This is significant enough on its own, because it underscores a point Amartya Sen is making over and over again, only to be ignored by people like Reich who are no more anti-neoliberal than he is. The most important thing in development is democratic governance. Democracies can screw things up, as India did when it took decades to abandon the idea of a planned economy, but more often than not they ensure development goes to the people who need it. Most notably, China managed to have a mega-famine in the late 1950s even though it was better developed than India, which had and still has malnourishment but never since independence a real famine.

I’m not sure why Reich thinks third-worlders need American dragooning to engage in sound economic policy. In practice what he’s promoting is not supposed to benefit anyone living US borders, but that’s not how he thinks about it or justifies it. So it makes sense to ask: why not trust the people of each country to choose the economic policy they think is most beneficial, and forego the opportunity to be sanctimonious and impose sanctions on any excessively capitalist country?

Of course, more often than not it’s not the people who make that choice. Singapore isn’t a corporate fief because its people want it to be one, but because its authoritarian government squashes any political alternative. In contrast, in India and Brazil, where the people do have a choice, they chose moderately leftist governments as the best path to development.

But it’s impossible for economic leftists in the West to tweak their claims to be about democracy without saying things they don’t want to say. First, the idea of imposing sanctions on countries with the wrong political system is too neoconservative. The leftist who has no trouble forcing countries to be more socialistic is far more squeamish about making countries more democratic, even when given a non-violent method that is far more effective than the neoconservative ideal of invasion.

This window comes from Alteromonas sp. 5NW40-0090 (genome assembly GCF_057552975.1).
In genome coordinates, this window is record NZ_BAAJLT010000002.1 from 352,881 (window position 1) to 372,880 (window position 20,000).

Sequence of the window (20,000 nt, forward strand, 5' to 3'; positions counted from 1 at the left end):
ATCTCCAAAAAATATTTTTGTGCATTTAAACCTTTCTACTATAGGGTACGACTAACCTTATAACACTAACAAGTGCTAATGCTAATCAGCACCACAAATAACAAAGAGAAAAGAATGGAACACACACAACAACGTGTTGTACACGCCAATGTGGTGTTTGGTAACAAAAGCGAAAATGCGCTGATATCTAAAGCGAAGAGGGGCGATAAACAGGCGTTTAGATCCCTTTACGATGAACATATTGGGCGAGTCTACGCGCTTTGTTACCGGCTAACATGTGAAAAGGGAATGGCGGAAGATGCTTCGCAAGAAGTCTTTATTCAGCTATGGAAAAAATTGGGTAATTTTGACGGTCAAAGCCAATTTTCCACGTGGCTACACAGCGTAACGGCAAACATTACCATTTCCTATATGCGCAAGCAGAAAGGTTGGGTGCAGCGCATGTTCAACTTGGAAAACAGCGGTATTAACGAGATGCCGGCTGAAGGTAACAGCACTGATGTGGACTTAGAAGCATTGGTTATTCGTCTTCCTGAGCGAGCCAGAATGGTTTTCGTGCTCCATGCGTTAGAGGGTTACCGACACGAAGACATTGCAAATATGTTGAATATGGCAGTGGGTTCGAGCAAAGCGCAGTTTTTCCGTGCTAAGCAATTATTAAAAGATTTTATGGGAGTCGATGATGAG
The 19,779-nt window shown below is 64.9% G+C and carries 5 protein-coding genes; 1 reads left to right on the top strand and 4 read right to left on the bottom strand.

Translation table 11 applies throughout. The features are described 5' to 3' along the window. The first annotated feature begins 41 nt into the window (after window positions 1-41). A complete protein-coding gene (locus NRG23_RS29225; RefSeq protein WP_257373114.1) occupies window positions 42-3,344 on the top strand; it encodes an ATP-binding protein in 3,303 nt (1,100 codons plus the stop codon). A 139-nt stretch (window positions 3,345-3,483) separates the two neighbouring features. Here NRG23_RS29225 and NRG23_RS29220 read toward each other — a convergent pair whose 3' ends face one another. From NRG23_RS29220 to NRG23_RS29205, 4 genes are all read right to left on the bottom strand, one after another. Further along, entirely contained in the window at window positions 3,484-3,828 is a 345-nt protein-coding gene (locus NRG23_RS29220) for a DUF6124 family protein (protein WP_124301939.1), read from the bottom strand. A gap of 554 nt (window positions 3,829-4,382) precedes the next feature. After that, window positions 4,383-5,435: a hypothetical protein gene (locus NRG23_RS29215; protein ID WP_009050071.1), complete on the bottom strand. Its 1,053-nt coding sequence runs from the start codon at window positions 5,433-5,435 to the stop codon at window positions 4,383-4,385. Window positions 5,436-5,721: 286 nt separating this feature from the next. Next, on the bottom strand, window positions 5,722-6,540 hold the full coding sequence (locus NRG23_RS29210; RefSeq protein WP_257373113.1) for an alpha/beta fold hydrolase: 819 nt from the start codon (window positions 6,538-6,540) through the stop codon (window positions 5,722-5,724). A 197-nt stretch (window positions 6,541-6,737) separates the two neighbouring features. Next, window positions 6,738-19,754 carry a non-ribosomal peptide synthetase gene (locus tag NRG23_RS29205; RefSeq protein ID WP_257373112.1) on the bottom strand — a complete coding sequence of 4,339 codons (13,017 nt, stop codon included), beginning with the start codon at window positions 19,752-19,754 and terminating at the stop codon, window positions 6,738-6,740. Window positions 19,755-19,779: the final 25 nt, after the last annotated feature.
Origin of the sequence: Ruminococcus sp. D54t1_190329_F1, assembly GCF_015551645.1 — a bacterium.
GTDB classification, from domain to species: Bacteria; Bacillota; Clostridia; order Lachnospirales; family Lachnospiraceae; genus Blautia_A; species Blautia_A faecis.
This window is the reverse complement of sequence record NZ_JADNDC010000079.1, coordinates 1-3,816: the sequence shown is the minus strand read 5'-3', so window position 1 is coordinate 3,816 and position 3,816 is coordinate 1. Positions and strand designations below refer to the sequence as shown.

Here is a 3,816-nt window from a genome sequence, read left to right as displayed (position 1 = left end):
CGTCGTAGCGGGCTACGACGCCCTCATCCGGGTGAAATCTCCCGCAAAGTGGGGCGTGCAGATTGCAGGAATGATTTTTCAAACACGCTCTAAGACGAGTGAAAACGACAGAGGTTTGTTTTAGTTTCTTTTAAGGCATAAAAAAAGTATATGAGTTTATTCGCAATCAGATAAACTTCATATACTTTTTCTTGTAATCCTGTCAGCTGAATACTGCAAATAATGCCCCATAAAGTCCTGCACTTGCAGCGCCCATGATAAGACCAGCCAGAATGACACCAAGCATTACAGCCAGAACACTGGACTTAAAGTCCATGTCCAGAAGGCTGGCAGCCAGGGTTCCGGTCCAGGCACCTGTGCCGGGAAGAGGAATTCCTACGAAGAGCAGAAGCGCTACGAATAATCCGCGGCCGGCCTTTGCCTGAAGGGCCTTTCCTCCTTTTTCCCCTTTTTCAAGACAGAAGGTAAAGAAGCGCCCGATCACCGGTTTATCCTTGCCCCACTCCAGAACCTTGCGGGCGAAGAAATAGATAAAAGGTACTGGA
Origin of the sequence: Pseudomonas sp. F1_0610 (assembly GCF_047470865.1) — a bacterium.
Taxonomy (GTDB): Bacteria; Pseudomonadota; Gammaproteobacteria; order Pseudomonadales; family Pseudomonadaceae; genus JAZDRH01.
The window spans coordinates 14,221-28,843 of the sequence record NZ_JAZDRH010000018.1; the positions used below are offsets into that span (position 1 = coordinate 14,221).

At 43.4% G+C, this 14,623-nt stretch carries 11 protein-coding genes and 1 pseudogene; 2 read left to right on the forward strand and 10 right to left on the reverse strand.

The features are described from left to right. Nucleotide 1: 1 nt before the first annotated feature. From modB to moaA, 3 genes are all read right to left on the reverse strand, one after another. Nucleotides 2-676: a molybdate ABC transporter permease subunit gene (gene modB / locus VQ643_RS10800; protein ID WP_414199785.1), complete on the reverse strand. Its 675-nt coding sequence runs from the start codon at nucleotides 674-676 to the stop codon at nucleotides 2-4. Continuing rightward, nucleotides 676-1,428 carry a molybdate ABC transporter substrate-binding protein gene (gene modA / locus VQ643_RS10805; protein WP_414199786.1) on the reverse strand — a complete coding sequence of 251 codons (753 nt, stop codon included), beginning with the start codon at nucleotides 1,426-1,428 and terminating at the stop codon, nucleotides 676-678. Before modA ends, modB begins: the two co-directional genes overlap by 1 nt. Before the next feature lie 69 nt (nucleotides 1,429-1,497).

And second, third-world social democrats and first-world social democrats don’t have the same agenda. Third-worlders almost uniformly oppose first-world agricultural subsidies, and so do development economists, such as those who write the UN development reports. Lula is in fact leading the charge against the first world’s dumping of agricultural goods in the third world. In contrast, first-world leftists tend to never meet a non-military government subsidy they don’t like.

Iran Won’t Know What Hit It

February 13, 2007

Via Eurotrib: Iran’s net oil exports are shrinking so much that the government is engaging in desperate measures that will probably cause it to fall. The New York Times has the story: